Parents with children in home daycares licensed by the Region of Waterloo could face fee increases of up to 88 per cent next year.
Regional officials are recommending the increase as part of a package of proposed increases to about 175 different fees, from transit fares to landfill fees.
The region is not only looking at increasing the child care fees, but also changing the fee structure.
Currently, parents can pay a smaller fee if they only need daycare for up to six hours a day. Under the new fees, that would be eliminated and the cheapest fee would be for child care for anything up to 10 hours a day.
That means some parents who use child care for less than six hours a day could be facing increases that are almost double what they pay now. For example, parents now pay $25 a day for up to six hours of care for a preschooler. Under the new rates, they would pay $47, whether they use child care for six hours or 10 hours a day — an increase of 88 per cent.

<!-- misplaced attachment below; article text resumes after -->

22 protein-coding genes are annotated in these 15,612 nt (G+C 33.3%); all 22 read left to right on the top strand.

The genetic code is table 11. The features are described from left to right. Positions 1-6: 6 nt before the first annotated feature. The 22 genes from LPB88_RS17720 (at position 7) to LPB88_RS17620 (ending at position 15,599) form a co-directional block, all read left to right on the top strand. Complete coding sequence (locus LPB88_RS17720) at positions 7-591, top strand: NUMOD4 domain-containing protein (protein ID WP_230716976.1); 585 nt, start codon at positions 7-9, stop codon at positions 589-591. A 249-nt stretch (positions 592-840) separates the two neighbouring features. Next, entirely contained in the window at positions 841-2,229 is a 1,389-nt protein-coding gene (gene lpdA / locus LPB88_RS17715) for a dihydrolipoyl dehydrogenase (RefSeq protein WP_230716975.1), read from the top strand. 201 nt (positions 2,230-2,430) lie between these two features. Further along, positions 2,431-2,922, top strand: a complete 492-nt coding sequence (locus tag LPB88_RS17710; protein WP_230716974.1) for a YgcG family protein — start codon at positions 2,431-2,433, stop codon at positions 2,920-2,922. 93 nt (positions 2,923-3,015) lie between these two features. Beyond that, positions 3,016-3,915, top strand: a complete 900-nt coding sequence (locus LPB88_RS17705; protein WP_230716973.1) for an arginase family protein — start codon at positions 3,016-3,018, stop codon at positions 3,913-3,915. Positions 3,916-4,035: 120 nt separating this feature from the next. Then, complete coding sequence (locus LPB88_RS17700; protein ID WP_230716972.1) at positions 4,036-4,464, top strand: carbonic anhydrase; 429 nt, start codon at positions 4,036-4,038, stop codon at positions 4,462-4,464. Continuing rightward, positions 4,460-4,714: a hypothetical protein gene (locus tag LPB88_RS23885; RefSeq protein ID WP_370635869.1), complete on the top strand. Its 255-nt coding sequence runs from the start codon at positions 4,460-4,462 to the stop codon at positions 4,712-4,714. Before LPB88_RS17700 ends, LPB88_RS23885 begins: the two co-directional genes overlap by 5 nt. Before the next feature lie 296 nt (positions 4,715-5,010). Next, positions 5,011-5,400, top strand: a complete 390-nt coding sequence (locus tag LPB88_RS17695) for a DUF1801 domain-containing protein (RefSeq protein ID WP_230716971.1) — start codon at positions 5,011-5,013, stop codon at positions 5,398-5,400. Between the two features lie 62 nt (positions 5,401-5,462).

Fees for full-day child care wouldn’t increase as much: a parent now paying $45 for six to 12.9 hours of child care for an infant would pay $55 for up to 10 hours of care, a 22-per-cent increase. If they still needed 12.9 hours, they would pay $62, a 38-per-cent increase.
Home child care fees haven’t increased since 2017. The new rates will still be below the average cost for licensed child care, said regional spokesperson Lynsey Slupeiks, who did not respond to questions about why the Region is looking at a large increase now rather than smaller increases over the past five years.
Regional council will consider the fee increases as part of its overall approval of the 2022 budget at a meeting on Dec. 15. If approved, the new child care rates would come into effect on March 1, 2022.